By John Hubbuch
Only the naive could have thought that Mr. Kavanaugh would not be a Supreme Court judge. Republicans do what they gonna do. Democrats do what they gonna do. After all of the month-long hullabaloo, we are where we were at the beginning. Something is wrong with this process.
Millions of written words, a cacophony of braying media, and the collateral damage to Ms. Ford and Mr. Kavanaugh — it all now seems so very predictable and pointless. At least MSNBC and Fox got ratings bumps and the two parties raised some money.
I found it rather thought-provoking in a number of unanticipated ways. I like how the banal and mundane provide an access point, a worm hole if you will, to ideas that I am really more interested in. The Ford-Kavanaugh conflict impacted other areas of intellectual interest to me.
Memory. Just how trustworthy is our memory? I have known Marsha for 54 years so we have had many shared experiences over those years, but some I remember; some she doesn't; some she does; some I don't. Some we agree we were both there, but we disagree on the details. Our past really isn't our past. You think you know your history, but you don't.
Alcohol. How much makes you a drunk? Daily drinking? Blackout drinking once a month? Once a year? Do good people do bad things when they are drunk? Does alcohol reveal or distort essence?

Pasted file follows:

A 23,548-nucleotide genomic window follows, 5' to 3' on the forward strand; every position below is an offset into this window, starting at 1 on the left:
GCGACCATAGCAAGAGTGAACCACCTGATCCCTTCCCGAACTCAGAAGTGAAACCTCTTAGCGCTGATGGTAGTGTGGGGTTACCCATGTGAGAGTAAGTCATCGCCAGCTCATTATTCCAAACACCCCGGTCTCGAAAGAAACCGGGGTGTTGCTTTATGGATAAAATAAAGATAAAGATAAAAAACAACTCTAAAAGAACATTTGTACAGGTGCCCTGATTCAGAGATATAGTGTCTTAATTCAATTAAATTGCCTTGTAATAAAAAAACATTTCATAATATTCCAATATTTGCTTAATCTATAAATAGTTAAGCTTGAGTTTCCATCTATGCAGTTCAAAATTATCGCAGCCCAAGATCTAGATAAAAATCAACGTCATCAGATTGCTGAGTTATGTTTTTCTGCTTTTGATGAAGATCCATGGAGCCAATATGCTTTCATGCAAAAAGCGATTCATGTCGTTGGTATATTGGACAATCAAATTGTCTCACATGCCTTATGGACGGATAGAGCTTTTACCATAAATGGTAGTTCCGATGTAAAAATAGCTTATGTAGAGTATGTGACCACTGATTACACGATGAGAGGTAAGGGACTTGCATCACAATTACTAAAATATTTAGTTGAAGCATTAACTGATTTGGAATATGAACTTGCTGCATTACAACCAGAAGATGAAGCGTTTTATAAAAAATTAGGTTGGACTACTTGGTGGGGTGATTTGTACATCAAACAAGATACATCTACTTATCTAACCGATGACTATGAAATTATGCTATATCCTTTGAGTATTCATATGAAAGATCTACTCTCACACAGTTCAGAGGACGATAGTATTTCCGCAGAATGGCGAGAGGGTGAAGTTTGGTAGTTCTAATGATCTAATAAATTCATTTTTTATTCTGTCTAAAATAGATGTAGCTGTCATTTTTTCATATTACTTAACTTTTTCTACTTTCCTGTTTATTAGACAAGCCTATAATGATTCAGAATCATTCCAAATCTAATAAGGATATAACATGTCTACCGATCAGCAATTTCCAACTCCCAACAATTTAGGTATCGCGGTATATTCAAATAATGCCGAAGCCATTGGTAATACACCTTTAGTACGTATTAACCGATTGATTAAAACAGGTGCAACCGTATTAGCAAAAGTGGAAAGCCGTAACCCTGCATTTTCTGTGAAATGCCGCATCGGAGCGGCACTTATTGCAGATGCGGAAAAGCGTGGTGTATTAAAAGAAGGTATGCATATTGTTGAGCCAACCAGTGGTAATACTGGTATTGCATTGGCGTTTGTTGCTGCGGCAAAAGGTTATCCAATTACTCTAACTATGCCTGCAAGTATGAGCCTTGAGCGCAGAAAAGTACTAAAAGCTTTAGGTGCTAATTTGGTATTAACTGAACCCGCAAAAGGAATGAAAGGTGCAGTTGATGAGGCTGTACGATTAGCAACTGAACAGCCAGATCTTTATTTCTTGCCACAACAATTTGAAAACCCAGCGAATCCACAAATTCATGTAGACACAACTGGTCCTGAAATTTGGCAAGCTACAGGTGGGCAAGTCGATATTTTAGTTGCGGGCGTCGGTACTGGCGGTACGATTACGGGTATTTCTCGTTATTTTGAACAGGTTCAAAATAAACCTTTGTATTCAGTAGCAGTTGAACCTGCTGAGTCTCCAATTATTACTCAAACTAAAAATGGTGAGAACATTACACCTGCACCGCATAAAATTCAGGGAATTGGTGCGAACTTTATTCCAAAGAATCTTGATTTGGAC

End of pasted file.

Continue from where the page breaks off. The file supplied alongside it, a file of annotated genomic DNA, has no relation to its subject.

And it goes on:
The past. If you do something bad when you are young, does that make you a bad person? How young? How bad? How long ago? What should be the penalty for bad youthful deeds? Is there a statute of limitations on youthful indiscretion, even crime?
Truth. No one can really know what happened at the party Ms. Ford remembered being assaulted by Mr. Kavanaugh. Mr. Kavanaugh said it never happened. Is there truth? If there is, does our subjectivity, a combination of nature and nurture, filter that truth? Of course it does.
Of course, like most everyone in the world, I have no idea what happened at the forever-famous party so many years ago, but I have tried hard to identify my biases. Two come into play here:
First, I don't like the rich and the privileged. The source of my bias, I suspect, is birth in a working-class family in southern Indiana. My dad made fun of the hoity-toity. My experience in college, law school and the work place reinforced that bias. I'm not a frat or private club guy. So I am biased against Mr. Kavanaugh. (A related question: Speaking of rich and privileged, how many of the male Republican and Democratic senators are rich and privileged? How many are guilty of the same alleged conduct as Mr. Kavanaugh?)
Second, until recently I never much thought about women being sexually assaulted. My dad, uncles, friends and sons never did it, and women never talked about. But times change. I now know that most of the women I know have been sexually assaulted in their lives. I have daughters-in-laws and granddaughters. With this evolved perspective, I now have a new subjectivity.
If a woman says she was sexually assaulted, there is a pretty good chance she was.
So for me, yet another bad, predictable play, performed by the United States Senate Theater had some redeeming value. Kind of like a Nicholas Cage movie.
At least that's what I tell myself.
Answer Book 2018
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